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The Almirante Latorre (Chilean Navy), as the HMS Canada by the time this photo was taken. This was one of Chile's first modern battleships, built in the early 1900s. Click for source.

“A Question of Reciprocity” was a serial written by Robert Duncan Milne and appeared in San Francisco Examiner, November 15-22, 1891. Milne (1844-1899) was a San Franciscan journalist and writer whose alcoholism first destroyed his substantial talent and then killed him. During his lifetime Milne was the best of the surprisingly large number of science fiction writers of end-of-the-century San Francisco.

The new Chilean government, brought to power by a revolution, refuses to pay for a huge new battleship that the previous government had ordered. The battleship is instead purchased by a group of Chilean business magnates. They are embittered with the United States because of America’s economic and political policies with Chile, and they have decided to use the battleship to recoup some of their financial losses by holding part of the United States for ransom.

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Hajji Baba enjoys the company of Zeenab. After Ḥabl al-matin Persian tr., Calcutta, 1905, opp. p. 142. Caption & Image courtesy of Encyclopaedia Iranica. Click for source.



Hajji Baba was created by James Morier and appeared in Hajji Baba of Ispahan (1824) and Hajji Baba in England (1827). Morier (1780-1849) was a British diplomat, adventurer, and author. He first went to Persia in 1807 and visited it and surrounding countries several times over the next decade. His desire to write something in the Persian style of Arabian Nights produced Hajji Baba of Ispahan.



Hajji Baba is a charming rogue, someone who began life as a barber/surgeon but whose wanderlust and desire for money led him to leave home on a caravan when he was only sixteen. But the course of roguery doth ne'er run smooth, and he is almost immediately captured by a band of Turcoman bandits. Hajji Baba lets himself be captured a second time by a shahzadeh (prince) and is taken to Meshed, where he becomes a water carrier. Hajji Baba sprains his back carrying water–his boastfulness leads him to take on far too much weight, including that of his main rival–and so he becomes an itinerant vender of smoke. But he cuts his tobacco with dung once too often and is caught by the Mohtesib (“the Mohtesib is an officer who perambulates the city, and examines weights and measures, and qualities of provisions”) and bastinadoed for his fraud. So Hajji Baba becomes a dervish, telling colorful stories and shaking down listeners for money; he stops in mid-story, just when things are getting good, and asks for donations in exchange for his continuing. He then becomes a doctor to the Shah of Persia, a position he loses due to an imprudent love affair. And so on and so forth, for hundreds of pages, through colorful stories and attractive boasts and genial swindles and painless mendacity and jovial hypocrisy and maidens fair and wry observations at the foibles of the mighty and the poor.



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For Tết (Vietnamese Lunar New Year), I'm spending the day with my family (and getting in gear for TempleCon.) But I wanted to leave a little note for today to those who celebrate Lunar New Year's in any manner.

Most people would recognize that today is Chinese New Year, and that it is the Year of the Metal Rabbit.

For the Vietnamese, however, Feb 2nd was the start of our New Year, the Year of the Metal Cat.

Either one sounds pretty steampunk, though.


teampunk rabbit ring. Click for link.


Andrew Chase's cheetah. Click for link.

After the jump, check out some more info about how Lunar New Year is recognized around the world.

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Image courtesy of Wikipedia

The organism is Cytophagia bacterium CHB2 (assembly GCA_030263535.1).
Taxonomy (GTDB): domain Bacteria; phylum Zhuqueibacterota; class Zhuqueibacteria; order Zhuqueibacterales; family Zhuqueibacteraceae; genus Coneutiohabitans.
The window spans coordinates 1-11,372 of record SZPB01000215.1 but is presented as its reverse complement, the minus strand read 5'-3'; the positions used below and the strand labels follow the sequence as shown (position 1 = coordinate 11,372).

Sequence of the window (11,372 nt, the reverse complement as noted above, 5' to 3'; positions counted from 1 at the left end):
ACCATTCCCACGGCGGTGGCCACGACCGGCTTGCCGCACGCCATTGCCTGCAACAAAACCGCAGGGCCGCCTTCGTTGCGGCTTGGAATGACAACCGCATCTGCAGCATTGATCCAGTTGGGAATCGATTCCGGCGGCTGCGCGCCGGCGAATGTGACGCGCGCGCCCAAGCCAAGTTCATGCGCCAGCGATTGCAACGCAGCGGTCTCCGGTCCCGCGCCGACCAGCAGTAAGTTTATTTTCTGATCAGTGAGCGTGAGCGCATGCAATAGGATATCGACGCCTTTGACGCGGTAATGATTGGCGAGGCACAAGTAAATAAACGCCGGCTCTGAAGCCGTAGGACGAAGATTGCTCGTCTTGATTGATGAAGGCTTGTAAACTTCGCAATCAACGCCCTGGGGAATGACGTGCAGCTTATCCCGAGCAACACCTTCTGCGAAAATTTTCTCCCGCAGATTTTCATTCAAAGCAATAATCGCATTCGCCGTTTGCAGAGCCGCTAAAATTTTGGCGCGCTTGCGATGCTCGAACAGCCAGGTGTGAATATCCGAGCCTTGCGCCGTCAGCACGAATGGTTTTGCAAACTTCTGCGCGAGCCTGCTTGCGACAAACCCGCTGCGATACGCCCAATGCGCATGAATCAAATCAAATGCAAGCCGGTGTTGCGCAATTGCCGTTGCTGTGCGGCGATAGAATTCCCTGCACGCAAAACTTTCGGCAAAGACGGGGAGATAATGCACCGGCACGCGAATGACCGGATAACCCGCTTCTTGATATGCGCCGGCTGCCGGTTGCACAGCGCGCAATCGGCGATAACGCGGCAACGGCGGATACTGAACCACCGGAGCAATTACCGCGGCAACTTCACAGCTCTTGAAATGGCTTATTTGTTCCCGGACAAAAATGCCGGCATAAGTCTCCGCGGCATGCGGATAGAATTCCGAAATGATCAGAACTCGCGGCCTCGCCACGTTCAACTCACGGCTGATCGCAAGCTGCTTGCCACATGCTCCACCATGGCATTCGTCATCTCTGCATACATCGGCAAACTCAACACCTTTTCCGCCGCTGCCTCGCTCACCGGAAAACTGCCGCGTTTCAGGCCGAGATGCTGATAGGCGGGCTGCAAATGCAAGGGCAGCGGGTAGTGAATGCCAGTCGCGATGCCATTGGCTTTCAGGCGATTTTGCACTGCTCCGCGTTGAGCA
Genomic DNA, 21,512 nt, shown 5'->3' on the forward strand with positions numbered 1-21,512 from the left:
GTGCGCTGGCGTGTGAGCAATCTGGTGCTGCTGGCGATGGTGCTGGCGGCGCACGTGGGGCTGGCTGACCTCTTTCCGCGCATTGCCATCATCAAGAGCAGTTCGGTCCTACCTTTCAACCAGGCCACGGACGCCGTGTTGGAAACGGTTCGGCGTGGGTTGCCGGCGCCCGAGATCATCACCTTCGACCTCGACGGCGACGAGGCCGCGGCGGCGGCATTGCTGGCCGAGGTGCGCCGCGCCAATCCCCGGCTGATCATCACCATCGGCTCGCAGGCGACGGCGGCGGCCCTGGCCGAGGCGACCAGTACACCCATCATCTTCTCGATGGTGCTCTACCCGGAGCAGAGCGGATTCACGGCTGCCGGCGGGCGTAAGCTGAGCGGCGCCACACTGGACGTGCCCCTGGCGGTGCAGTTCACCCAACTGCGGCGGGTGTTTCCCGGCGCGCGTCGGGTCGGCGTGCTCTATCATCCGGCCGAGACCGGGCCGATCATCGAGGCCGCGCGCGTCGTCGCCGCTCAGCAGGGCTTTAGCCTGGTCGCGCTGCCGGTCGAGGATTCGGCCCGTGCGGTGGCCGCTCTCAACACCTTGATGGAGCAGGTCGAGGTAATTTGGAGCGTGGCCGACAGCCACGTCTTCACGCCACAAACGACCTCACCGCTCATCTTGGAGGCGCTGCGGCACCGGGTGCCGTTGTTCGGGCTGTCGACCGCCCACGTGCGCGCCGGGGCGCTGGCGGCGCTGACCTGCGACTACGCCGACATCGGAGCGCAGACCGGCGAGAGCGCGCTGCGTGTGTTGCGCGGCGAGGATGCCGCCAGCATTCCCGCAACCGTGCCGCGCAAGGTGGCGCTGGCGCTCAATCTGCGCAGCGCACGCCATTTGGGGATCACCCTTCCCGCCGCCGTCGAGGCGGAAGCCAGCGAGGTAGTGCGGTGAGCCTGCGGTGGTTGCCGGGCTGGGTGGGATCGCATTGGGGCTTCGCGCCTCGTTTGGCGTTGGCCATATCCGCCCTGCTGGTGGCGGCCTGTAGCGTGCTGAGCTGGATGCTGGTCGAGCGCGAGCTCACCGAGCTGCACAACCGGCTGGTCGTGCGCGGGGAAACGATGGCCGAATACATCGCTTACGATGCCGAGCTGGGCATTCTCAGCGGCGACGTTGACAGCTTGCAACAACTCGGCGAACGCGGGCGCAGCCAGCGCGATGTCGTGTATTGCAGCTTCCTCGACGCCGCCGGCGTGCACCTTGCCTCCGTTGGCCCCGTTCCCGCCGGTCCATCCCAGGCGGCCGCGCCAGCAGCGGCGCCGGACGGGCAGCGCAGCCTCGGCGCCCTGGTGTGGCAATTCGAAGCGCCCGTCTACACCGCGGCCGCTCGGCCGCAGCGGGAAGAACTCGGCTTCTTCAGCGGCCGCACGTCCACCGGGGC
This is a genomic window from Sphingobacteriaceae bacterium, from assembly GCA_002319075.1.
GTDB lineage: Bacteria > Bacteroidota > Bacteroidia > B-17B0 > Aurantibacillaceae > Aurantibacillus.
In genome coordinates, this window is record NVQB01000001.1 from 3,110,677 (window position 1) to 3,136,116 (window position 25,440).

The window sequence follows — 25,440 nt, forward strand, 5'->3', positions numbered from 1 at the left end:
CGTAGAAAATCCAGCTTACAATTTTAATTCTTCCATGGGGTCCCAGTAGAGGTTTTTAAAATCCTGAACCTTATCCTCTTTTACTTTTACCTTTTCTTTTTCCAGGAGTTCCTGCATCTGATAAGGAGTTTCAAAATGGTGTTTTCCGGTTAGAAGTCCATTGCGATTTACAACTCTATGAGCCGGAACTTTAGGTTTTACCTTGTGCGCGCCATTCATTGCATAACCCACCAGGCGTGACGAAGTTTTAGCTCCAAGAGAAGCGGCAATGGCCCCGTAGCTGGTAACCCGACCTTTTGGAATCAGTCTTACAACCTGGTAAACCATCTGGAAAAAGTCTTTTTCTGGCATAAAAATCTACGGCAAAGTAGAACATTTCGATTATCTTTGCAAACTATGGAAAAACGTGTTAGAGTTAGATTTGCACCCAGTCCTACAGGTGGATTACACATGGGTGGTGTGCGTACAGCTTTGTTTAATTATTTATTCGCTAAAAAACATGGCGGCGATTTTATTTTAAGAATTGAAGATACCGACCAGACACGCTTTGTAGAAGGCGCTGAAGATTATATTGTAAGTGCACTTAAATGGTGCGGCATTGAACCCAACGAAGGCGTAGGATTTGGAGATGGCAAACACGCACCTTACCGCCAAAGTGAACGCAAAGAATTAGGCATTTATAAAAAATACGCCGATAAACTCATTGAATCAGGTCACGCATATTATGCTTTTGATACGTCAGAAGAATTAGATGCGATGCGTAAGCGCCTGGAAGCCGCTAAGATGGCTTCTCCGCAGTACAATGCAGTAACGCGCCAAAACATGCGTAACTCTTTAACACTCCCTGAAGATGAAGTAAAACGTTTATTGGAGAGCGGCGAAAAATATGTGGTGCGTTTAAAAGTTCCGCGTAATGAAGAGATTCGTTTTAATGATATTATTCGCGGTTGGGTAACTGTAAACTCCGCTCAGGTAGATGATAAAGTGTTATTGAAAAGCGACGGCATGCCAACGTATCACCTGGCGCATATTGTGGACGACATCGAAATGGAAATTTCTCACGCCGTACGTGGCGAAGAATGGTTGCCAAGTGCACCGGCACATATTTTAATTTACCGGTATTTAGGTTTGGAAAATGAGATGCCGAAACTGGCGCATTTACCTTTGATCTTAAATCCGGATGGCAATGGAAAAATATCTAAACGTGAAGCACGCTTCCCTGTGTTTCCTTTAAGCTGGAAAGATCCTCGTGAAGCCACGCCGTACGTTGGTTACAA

Ayesha was created by H. Rider Haggard and appeared in She: A History of Adventure (in The Graphic, Oct. 1886 to January 1887, and then as a novel in 1887), Ayesha: The Return of She (1905), She and Allan (1921), and Wisdom’s Daughter(1923). Haggard (1856-1925) was a prolific, popular, and influential novelist whose works are still read for pleasure today.



She: A History of Adventure is about Ayesha, She Who Must Be Obeyed, the Queen of the Amahagger people of Africa. Centuries ago Ayesha (pronounced “ASH-sha”), then the “mighty Queen of a savage people,” met and fell in love with Kallikrates, an Egyptian priest who had fled Egypt with his love, the Princess Amenartas. Kallikrates would not leave Amenartas, however, and the enraged Ayesha kills Kallikrates. The pregnant Amenartas flees, but the heartbroken Ayesha remains, mourning Kallikrates and waiting for him to return. Amenartas meanwhile charges her descendants with avenging Kallikrates’ death. She takes place in the modern day as Cambridge Don L. Horace Holly and his adopted son Leo Vincey discover that Leo is the descendant of Amenartas. Holly does not initially believe it, but Leo does, and the pair travel to Africa, accompanied by their servant Job, to find the truth behind the story.



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Kala Persad was created by “Headon Hill” and appeared in The Divinations of Kala Persad (1895), a collection of short stories. “Headon Hill” was the pseudonym of Francis Edward Grainger (1857-1924), an English author of romance, mystery, and detective fiction.



Kala Persad is a wizened old Indian man, “at least sixty...he must have been a grown man as far back as the Mutiny days.” Persad is being pursued by a trio of “bad Mahometan budmásh” (evildoers) when he stumbles across Mark Poignand, an Englishman who has come to India to investigate possible murder attempts against a friend. Poignand, an overly-self-assured young man, does not do much to save Persad. Poignand simply stands there and watches as the murderers, “seeing that they had a Sahib to deal with, vanished without more ado across the adjoining fields.” Persad is so grateful for Poignand's “help” that he solves the mystery of who was trying to kill Poignand's friend. After that, Poignand presumes on Persad's gratitude and returns to England with him.



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Hawkeye was created by James Fenimore Cooper and appeared in Cooper's five Leatherstocking novels, including The Last of the Mohicans (1826). Cooper (1789-1851) was one of the major early American writers, although he is known today primarily for Last of the Mohicans.